A Mumbai-based doctor was duped of Rs20 lakh by an imposter who befriended her on Facebook. The conman cheated the woman on the pretext of sending her a gift and then threatening to implicate her in a money laundering case.
Speaking to HT, the doctor said, “The cyber police forwarded the complaint registered with them on June 11 to the local police. But no major development has happened till date. The trauma I experienced after this was unbearable. It pushed me into depression and I had to seek professional help to overcome it.”
As per the complaint (a copy of which is available with HT), a man introduced himself as Walker Udo, an assistant director of New York and New England construction company (New York), on Facebook. Udo told the woman that he was a widower with two children, whose photographs he had posted on Facebook. He then used it to gain the woman’s trust.
On 24th April, he insisted on sending a gift to her from his alleged daughters and managed to secure her contact details. Despite the doctor’s refusal to accept his gift, Undo persisted. The doctor got a call from a woman named Ashish Arora from Aramax couriers on 27 April, informing her about a parcel from the US. Arora told the doctor that she has to clear the parcel from the Customs by paying duty. She asked the doctor to remit the taxes by transferring money into an SBI account in Kolkata and the doctor did the needful.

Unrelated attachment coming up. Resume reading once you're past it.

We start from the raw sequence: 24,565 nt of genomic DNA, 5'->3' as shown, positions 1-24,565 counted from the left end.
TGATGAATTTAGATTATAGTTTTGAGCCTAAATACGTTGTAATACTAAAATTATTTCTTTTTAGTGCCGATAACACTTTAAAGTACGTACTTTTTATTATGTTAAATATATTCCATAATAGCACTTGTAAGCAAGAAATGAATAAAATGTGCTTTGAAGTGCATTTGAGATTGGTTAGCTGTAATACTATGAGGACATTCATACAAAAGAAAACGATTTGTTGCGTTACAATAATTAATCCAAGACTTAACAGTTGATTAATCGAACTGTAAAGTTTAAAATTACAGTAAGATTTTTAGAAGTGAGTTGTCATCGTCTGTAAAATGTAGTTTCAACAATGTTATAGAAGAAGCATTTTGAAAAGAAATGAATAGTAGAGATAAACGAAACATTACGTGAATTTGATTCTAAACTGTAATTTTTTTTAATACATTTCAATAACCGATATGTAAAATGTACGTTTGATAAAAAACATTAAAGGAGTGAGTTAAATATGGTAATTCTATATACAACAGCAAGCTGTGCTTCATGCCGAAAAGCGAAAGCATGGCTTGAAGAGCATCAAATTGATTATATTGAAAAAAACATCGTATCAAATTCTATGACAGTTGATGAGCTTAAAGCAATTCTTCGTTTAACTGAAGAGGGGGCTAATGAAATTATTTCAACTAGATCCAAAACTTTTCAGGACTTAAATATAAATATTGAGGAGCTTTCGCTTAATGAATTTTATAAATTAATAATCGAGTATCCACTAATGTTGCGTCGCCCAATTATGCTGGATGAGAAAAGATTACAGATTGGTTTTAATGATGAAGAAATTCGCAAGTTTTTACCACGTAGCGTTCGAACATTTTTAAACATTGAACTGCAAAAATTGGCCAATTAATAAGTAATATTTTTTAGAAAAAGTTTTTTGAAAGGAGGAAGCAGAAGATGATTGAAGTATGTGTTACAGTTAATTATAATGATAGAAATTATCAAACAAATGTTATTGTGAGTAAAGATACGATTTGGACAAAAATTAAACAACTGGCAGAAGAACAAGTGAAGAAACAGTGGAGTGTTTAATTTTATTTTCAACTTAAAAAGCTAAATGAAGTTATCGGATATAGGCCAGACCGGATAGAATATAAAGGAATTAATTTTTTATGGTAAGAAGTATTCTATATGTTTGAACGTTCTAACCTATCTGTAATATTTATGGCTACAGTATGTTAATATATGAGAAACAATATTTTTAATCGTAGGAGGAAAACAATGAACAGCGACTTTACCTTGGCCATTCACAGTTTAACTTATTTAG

Arora called again after a few days, claiming that Customs screening revealed that the parcel contained USD 1,00,000 and now it had become a case of money laundering. Since her name was mentioned as the receiver, she would be also be booked and punished for being a part of the racket. The the doctor claimed innocence and said she was unaware about the contents of the parcel, she agreed to pay the ‘fine’ because she got scared.
Arora told the woman that she will have send back the money-laden parcel back to the US and will have to pay for the logistics. The doctor said the con artists took advantage of her ignorance about courier norms. She added that since the money was being transferred into a bonafide bank account, she never suspected anything amiss. Arora called the doctor for the next two days and made her pay repeatedly claiming that the pilots had to be paid as well.
The doctor was horrified upon receiving an e-mail from ‘citizen immigration’, the day after she paid money, which was fake. After receiving the e-mail, Arora and her alleged boss, Thomas Cultrix, called her repeatedly asking for more money.
But the woman refused to pay and 12 days after making the last monetary transaction realised that she had been duped. However, the accused kept calling and texting her till September. The entire con job was executed between April and May.